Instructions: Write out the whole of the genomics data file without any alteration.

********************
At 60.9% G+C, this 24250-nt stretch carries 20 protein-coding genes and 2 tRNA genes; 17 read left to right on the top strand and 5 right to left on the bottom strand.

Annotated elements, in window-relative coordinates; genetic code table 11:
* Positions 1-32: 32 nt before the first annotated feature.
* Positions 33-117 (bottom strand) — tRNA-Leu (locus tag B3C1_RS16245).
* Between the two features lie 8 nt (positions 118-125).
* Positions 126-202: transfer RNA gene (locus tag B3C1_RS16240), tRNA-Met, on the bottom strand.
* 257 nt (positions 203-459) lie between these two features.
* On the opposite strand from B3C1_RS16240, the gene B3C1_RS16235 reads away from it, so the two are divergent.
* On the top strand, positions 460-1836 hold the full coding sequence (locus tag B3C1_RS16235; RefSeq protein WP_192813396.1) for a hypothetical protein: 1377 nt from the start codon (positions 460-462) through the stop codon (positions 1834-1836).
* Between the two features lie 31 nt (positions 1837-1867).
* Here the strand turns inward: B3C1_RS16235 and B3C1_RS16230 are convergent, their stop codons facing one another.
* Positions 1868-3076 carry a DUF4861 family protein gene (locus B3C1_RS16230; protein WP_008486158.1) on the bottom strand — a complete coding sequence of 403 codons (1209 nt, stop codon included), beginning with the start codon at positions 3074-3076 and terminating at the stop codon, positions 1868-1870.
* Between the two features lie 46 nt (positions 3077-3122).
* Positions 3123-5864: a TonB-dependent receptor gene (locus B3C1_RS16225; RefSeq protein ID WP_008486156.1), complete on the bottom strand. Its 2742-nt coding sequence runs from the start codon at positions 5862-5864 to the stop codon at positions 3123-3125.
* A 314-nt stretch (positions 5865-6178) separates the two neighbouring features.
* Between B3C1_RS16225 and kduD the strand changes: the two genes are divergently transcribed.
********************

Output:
At 60.9% G+C, this 24250-nt stretch carries 20 protein-coding genes and 2 tRNA genes; 17 read left to right on the top strand and 5 right to left on the bottom strand.

Annotated elements, in window-relative coordinates; genetic code table 11:
* Positions 1-32: 32 nt before the first annotated feature.
* Positions 33-117 (bottom strand) — tRNA-Leu (locus tag B3C1_RS16245).
* Between the two features lie 8 nt (positions 118-125).
* Positions 126-202: transfer RNA gene (locus tag B3C1_RS16240), tRNA-Met, on the bottom strand.
* 257 nt (positions 203-459) lie between these two features.
* On the opposite strand from B3C1_RS16240, the gene B3C1_RS16235 reads away from it, so the two are divergent.
* On the top strand, positions 460-1836 hold the full coding sequence (locus tag B3C1_RS16235; RefSeq protein WP_192813396.1) for a hypothetical protein: 1377 nt from the start codon (positions 460-462) through the stop codon (positions 1834-1836).
* Between the two features lie 31 nt (positions 1837-1867).
* Here the strand turns inward: B3C1_RS16235 and B3C1_RS16230 are convergent, their stop codons facing one another.
* Positions 1868-3076 carry a DUF4861 family protein gene (locus B3C1_RS16230; protein WP_008486158.1) on the bottom strand — a complete coding sequence of 403 codons (1209 nt, stop codon included), beginning with the start codon at positions 3074-3076 and terminating at the stop codon, positions 1868-1870.
* Between the two features lie 46 nt (positions 3077-3122).
* Positions 3123-5864: a TonB-dependent receptor gene (locus B3C1_RS16225; RefSeq protein ID WP_008486156.1), complete on the bottom strand. Its 2742-nt coding sequence runs from the start codon at positions 5862-5864 to the stop codon at positions 3123-3125.
* A 314-nt stretch (positions 5865-6178) separates the two neighbouring features.
* Between B3C1_RS16225 and kduD the strand changes: the two genes are divergently transcribed.